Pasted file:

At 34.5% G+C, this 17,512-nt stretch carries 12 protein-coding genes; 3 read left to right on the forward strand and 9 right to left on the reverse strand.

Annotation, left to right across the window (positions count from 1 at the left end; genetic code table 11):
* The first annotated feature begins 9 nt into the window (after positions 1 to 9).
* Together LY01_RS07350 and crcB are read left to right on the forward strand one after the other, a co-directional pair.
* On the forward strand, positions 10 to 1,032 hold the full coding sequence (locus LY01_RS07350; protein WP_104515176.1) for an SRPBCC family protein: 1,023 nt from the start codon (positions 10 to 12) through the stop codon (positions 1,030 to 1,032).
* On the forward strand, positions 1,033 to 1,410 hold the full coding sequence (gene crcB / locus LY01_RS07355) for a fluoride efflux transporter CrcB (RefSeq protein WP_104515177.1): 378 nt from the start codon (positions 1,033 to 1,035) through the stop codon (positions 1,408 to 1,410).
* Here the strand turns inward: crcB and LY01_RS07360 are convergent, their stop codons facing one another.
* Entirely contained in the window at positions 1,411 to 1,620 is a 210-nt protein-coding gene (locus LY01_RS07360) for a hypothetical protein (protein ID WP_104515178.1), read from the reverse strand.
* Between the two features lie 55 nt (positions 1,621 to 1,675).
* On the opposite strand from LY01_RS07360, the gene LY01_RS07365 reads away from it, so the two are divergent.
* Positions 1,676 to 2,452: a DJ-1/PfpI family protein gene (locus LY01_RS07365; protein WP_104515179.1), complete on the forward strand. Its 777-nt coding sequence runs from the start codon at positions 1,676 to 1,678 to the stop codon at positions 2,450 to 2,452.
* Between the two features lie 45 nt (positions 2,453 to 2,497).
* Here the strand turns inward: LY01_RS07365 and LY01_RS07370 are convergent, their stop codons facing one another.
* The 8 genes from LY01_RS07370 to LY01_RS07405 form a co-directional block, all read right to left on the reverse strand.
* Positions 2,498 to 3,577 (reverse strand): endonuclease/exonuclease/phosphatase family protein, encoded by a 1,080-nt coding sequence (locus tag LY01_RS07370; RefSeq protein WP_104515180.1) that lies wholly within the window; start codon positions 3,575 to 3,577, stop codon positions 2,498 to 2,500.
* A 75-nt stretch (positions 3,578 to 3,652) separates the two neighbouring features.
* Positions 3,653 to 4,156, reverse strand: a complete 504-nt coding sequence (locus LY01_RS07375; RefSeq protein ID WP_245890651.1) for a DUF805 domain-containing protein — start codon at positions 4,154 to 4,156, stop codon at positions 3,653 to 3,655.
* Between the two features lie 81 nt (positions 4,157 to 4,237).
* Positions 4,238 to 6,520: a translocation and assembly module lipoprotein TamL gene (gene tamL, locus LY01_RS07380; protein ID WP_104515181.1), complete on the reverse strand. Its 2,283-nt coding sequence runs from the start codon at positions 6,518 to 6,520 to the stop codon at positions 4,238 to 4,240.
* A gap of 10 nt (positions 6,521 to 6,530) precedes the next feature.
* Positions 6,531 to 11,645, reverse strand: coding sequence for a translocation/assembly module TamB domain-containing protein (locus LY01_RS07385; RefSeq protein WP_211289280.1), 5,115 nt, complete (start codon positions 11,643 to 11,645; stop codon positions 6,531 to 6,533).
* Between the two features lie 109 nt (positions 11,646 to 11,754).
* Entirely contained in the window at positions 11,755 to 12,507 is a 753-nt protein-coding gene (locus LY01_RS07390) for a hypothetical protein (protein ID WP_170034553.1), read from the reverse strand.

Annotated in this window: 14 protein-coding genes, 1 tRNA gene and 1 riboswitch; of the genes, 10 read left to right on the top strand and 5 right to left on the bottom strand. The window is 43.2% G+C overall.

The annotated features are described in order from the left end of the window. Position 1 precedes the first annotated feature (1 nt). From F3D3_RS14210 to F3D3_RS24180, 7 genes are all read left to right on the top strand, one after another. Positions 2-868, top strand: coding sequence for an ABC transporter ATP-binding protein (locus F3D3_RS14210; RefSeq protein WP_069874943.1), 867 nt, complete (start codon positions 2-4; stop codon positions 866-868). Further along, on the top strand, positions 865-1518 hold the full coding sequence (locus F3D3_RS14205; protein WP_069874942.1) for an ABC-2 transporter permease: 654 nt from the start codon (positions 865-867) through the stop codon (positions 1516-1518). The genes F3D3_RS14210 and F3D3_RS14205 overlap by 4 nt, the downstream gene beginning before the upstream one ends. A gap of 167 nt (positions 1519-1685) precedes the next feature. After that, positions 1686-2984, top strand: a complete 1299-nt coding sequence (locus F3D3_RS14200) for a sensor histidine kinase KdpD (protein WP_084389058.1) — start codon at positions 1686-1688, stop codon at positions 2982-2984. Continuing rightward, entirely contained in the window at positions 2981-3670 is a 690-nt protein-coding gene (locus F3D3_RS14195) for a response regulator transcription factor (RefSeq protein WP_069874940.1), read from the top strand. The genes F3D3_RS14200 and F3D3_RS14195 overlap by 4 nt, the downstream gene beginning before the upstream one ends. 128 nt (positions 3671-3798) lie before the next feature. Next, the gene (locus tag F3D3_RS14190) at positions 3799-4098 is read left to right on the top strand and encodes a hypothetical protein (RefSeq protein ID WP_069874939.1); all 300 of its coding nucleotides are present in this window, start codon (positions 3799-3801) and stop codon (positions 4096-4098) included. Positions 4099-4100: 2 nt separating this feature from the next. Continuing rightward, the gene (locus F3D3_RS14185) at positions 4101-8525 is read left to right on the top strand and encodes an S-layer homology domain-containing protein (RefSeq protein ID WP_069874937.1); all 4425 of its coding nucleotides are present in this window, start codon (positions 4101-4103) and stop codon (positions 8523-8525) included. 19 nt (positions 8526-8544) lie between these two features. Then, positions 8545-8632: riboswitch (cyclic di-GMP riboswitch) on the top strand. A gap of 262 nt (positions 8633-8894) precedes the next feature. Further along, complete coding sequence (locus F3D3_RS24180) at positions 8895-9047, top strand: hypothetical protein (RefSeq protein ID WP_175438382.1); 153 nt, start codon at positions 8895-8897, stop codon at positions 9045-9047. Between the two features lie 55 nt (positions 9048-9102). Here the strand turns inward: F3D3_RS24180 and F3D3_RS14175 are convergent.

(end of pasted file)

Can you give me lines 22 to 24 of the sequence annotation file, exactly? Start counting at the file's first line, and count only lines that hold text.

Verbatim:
* Between the two features lie 109 nt (positions 11,646 to 11,754).
* Entirely contained in the window at positions 11,755 to 12,507 is a 753-nt protein-coding gene (locus LY01_RS07390) for a hypothetical protein (protein ID WP_170034553.1), read from the reverse strand.

Annotated in this window: 14 protein-coding genes, 1 tRNA gene and 1 riboswitch; of the genes, 10 read left to right on the top strand and 5 right to left on the bottom strand. The window is 43.2% G+C overall.